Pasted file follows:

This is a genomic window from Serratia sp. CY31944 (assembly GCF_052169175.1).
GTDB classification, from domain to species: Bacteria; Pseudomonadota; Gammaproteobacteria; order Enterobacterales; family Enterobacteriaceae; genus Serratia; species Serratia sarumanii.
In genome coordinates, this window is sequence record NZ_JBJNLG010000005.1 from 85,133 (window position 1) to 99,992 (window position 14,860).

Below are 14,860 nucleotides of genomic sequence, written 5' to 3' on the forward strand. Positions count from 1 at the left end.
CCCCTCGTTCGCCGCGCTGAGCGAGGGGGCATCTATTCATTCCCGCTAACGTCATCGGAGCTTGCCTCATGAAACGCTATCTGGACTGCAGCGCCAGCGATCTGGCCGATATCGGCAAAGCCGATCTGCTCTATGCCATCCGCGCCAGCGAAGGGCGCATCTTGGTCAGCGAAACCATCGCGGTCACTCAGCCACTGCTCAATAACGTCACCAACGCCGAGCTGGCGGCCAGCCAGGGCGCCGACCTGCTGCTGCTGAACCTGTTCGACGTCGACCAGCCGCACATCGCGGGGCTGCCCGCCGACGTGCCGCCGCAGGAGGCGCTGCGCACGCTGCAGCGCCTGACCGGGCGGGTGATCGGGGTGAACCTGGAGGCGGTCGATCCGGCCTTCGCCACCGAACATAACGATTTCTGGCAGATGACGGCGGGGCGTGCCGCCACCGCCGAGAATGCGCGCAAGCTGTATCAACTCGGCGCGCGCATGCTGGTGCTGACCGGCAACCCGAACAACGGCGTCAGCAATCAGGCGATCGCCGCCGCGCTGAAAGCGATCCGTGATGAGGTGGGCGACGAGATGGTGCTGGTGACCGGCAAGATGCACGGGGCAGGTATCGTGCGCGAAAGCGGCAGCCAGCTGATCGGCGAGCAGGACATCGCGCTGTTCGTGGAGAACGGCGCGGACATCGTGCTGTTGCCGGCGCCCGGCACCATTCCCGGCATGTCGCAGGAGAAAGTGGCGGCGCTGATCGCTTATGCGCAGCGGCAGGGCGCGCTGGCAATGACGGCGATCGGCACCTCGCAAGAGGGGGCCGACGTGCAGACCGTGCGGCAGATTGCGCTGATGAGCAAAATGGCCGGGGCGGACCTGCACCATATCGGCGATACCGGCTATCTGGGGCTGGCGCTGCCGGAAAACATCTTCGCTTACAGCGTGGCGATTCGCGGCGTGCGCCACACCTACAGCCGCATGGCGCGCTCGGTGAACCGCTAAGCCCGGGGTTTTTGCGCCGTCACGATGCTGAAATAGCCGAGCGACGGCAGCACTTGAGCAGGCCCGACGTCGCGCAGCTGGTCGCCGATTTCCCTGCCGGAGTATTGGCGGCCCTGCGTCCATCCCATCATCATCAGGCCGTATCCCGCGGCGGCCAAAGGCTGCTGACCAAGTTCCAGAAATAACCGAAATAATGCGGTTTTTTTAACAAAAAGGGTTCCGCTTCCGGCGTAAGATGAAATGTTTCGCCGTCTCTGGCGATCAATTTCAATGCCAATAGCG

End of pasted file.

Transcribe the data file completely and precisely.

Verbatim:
This is a genomic window from Serratia sp. CY31944 (assembly GCF_052169175.1).
GTDB classification, from domain to species: Bacteria; Pseudomonadota; Gammaproteobacteria; order Enterobacterales; family Enterobacteriaceae; genus Serratia; species Serratia sarumanii.
In genome coordinates, this window is sequence record NZ_JBJNLG010000005.1 from 85,133 (window position 1) to 99,992 (window position 14,860).

Below are 14,860 nucleotides of genomic sequence, written 5' to 3' on the forward strand. Positions count from 1 at the left end.
CCCCTCGTTCGCCGCGCTGAGCGAGGGGGCATCTATTCATTCCCGCTAACGTCATCGGAGCTTGCCTCATGAAACGCTATCTGGACTGCAGCGCCAGCGATCTGGCCGATATCGGCAAAGCCGATCTGCTCTATGCCATCCGCGCCAGCGAAGGGCGCATCTTGGTCAGCGAAACCATCGCGGTCACTCAGCCACTGCTCAATAACGTCACCAACGCCGAGCTGGCGGCCAGCCAGGGCGCCGACCTGCTGCTGCTGAACCTGTTCGACGTCGACCAGCCGCACATCGCGGGGCTGCCCGCCGACGTGCCGCCGCAGGAGGCGCTGCGCACGCTGCAGCGCCTGACCGGGCGGGTGATCGGGGTGAACCTGGAGGCGGTCGATCCGGCCTTCGCCACCGAACATAACGATTTCTGGCAGATGACGGCGGGGCGTGCCGCCACCGCCGAGAATGCGCGCAAGCTGTATCAACTCGGCGCGCGCATGCTGGTGCTGACCGGCAACCCGAACAACGGCGTCAGCAATCAGGCGATCGCCGCCGCGCTGAAAGCGATCCGTGATGAGGTGGGCGACGAGATGGTGCTGGTGACCGGCAAGATGCACGGGGCAGGTATCGTGCGCGAAAGCGGCAGCCAGCTGATCGGCGAGCAGGACATCGCGCTGTTCGTGGAGAACGGCGCGGACATCGTGCTGTTGCCGGCGCCCGGCACCATTCCCGGCATGTCGCAGGAGAAAGTGGCGGCGCTGATCGCTTATGCGCAGCGGCAGGGCGCGCTGGCAATGACGGCGATCGGCACCTCGCAAGAGGGGGCCGACGTGCAGACCGTGCGGCAGATTGCGCTGATGAGCAAAATGGCCGGGGCGGACCTGCACCATATCGGCGATACCGGCTATCTGGGGCTGGCGCTGCCGGAAAACATCTTCGCTTACAGCGTGGCGATTCGCGGCGTGCGCCACACCTACAGCCGCATGGCGCGCTCGGTGAACCGCTAAGCCCGGGGTTTTTGCGCCGTCACGATGCTGAAATAGCCGAGCGACGGCAGCACTTGAGCAGGCCCGACGTCGCGCAGCTGGTCGCCGATTTCCCTGCCGGAGTATTGGCGGCCCTGCGTCCATCCCATCATCATCAGGCCGTATCCCGCGGCGGCCAAAGGCTGCTGACCAAGTTCCAGAAATAACCGAAATAATGCGGTTTTTTTAACAAAAAGGGTTCCGCTTCCGGCGTAAGATGAAATGTTTCGCCGTCTCTGGCGATCAATTTCAATGCCAATAGCG